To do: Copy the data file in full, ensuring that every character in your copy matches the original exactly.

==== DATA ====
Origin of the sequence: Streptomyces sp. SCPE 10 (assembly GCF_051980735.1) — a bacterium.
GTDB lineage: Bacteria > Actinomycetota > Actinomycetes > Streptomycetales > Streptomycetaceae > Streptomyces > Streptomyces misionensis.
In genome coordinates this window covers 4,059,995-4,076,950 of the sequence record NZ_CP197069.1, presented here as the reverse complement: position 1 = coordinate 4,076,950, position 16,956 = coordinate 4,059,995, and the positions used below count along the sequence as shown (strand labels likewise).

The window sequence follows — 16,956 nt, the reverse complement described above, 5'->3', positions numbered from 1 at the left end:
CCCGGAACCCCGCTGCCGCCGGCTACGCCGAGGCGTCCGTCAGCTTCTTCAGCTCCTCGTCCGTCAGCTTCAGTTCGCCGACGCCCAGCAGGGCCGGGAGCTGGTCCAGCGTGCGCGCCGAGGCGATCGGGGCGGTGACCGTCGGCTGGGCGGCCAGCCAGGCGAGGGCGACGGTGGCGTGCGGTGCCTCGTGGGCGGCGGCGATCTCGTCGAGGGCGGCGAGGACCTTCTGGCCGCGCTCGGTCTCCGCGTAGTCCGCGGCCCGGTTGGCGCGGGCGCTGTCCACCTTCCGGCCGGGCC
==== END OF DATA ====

Origin of the sequence: Streptomyces sp. SCPE 10 (assembly GCF_051980735.1) — a bacterium.
GTDB lineage: Bacteria > Actinomycetota > Actinomycetes > Streptomycetales > Streptomycetaceae > Streptomyces > Streptomyces misionensis.
In genome coordinates this window covers 4,059,995-4,076,950 of the sequence record NZ_CP197069.1, presented here as the reverse complement: position 1 = coordinate 4,076,950, position 16,956 = coordinate 4,059,995, and the positions used below count along the sequence as shown (strand labels likewise).

The window sequence follows — 16,956 nt, the reverse complement described above, 5'->3', positions numbered from 1 at the left end:
CCCGGAACCCCGCTGCCGCCGGCTACGCCGAGGCGTCCGTCAGCTTCTTCAGCTCCTCGTCCGTCAGCTTCAGTTCGCCGACGCCCAGCAGGGCCGGGAGCTGGTCCAGCGTGCGCGCCGAGGCGATCGGGGCGGTGACCGTCGGCTGGGCGGCCAGCCAGGCGAGGGCGACGGTGGCGTGCGGTGCCTCGTGGGCGGCGGCGATCTCGTCGAGGGCGGCGAGGACCTTCTGGCCGCGCTCGGTCTCCGCGTAGTCCGCGGCCCGGTTGGCGCGGGCGCTGTCCACCTTCCGGCCGGGCC